Japan to invest an additional USD 10 billion in global LNG infrastructure
Japan will invest an extra USD 10 billion on liquefied natural gas projects worldwide to boost the LNG market and reinforce the security of energy supply, the minister of Economy, Trade and Industry (METI) said on Thursday.
With the move, the country wants to reduce its reliance on energy from the Middle East where growing tensions threaten the stability of oil and gas supply.
The announcement means Japan is doubling previous commitments to bolster its energy supply chain. In 2017, the previous METI minister Hiroshige Seko also promised to invest USD 10 billion in LNG projects.
“On top of Japan’s commitment two years ago of investing or financing more than $10 billion in energy supply chains, we are making a fresh commitment of additional and collective $10 billion funding from both public and private sectors,” said Isshu Sugawara, the country’s industry minister, while speaking at the annual LNG Producer-Consumer Conference in Tokyo.
The original budget has been largely used for funding of major projects such as LNG Canada, in which trading house Mitsubishi Corp has a stake, and Mozambique LNG project, in which Mitsui owns a stake, an official at the industry ministry told Reuters.
“The new investment will be used to develop infrastructure mainly in new and developing markets in the India subcontinent and Southeast Asia, reflecting a shift in priorities,” Wood Mackenzie’s research director Nicholas Browne says. “This is an evolution from the spending plan from two years ago which was focused on encouraging new supply sources, and has been largely realised through Japanese investments such as Arctic 2.”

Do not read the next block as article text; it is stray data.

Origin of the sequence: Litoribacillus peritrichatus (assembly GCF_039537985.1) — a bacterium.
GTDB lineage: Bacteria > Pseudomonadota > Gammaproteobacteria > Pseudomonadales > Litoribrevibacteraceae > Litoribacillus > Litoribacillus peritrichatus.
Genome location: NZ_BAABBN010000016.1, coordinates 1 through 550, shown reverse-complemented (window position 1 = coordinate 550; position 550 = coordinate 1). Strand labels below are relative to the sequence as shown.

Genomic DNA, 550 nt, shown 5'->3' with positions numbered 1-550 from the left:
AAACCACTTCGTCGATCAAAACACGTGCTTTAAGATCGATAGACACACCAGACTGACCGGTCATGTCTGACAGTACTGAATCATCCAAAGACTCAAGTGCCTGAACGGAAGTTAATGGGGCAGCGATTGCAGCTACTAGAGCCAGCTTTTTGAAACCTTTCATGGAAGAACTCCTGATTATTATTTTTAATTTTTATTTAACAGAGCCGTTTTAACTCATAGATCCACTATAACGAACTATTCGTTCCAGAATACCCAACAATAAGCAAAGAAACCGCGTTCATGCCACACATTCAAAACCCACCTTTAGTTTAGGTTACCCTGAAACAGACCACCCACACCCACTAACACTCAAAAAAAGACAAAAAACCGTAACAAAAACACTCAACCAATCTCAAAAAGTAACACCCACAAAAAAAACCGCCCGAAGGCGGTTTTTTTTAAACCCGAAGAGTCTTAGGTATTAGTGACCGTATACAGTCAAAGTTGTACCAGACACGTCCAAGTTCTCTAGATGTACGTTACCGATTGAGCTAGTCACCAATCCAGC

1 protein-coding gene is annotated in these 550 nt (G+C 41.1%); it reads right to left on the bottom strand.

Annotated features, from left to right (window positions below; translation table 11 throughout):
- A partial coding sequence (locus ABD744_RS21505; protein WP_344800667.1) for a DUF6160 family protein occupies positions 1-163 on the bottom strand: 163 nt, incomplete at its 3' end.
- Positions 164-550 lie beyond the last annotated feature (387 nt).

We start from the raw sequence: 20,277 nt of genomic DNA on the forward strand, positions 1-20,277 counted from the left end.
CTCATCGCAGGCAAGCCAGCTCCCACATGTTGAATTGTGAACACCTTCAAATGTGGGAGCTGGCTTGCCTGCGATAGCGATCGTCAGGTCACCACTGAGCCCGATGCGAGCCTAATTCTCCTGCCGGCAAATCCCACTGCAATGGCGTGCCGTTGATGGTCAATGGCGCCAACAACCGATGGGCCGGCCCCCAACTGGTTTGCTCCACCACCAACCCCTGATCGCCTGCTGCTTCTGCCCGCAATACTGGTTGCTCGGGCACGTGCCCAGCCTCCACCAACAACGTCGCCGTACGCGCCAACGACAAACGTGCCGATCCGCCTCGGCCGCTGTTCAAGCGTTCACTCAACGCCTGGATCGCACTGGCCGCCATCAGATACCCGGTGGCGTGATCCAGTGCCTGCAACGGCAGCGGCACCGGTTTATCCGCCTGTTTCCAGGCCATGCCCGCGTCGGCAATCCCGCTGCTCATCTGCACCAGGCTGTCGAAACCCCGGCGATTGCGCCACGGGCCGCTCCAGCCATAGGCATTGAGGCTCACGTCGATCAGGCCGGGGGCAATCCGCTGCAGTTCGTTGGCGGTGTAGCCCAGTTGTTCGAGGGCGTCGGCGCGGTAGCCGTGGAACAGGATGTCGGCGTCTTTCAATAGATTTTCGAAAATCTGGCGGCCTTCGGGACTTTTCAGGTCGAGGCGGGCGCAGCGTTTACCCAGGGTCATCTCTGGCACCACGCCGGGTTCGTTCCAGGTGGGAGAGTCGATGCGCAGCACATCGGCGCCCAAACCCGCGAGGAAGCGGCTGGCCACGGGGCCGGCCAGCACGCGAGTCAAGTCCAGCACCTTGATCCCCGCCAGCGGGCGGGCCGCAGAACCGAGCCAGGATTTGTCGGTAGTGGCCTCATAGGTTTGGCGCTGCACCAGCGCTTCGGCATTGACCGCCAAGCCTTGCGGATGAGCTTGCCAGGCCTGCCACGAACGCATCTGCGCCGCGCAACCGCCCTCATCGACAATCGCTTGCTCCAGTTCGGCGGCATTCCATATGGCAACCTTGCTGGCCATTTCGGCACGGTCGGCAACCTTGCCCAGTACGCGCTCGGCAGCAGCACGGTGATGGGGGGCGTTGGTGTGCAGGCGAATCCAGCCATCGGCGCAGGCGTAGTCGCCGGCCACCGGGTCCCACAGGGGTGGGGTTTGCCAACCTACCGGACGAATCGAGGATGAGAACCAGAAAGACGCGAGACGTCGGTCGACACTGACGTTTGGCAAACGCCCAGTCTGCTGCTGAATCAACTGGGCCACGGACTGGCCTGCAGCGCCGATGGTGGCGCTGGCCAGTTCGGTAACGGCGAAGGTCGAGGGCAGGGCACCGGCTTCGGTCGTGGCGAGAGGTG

Next to investing in infrastructure, the ministry also plans to train an extra 500 experts in LNG technology. In 2017, when Tokyo pledged to bolster its energy supply chain, the ministry also promised to train 500 LNG experts. Since then, over 400 experts have been trained, the METI official told Reuters.
Biggest LNG importer
Japan has become the biggest importer of LNG in the world following the nuclear disaster in Fukushima in 2011, when an earthquake and tsunami led to a breakdown of the Fukushima nuclear plant. Large amounts of water were contaminated and 154,000 people in a 20-kilometre radius of the plant had to be evacuated. Following the accident, Japan decided to reduce its dependence on nuclear power, which accounted for 30% of the nation’s energy supply, and fill the gap using LNG.
The new boost in LNG infrastructure accelerates the development of this market and will lead to an increased number of LNG-related transport orders. At the Project Cargo Summit, analysts of Rystad Energy and shipping company Rolldock said they already expect big things from this industry. For example, the US is also investing large sums of money in new export facilities.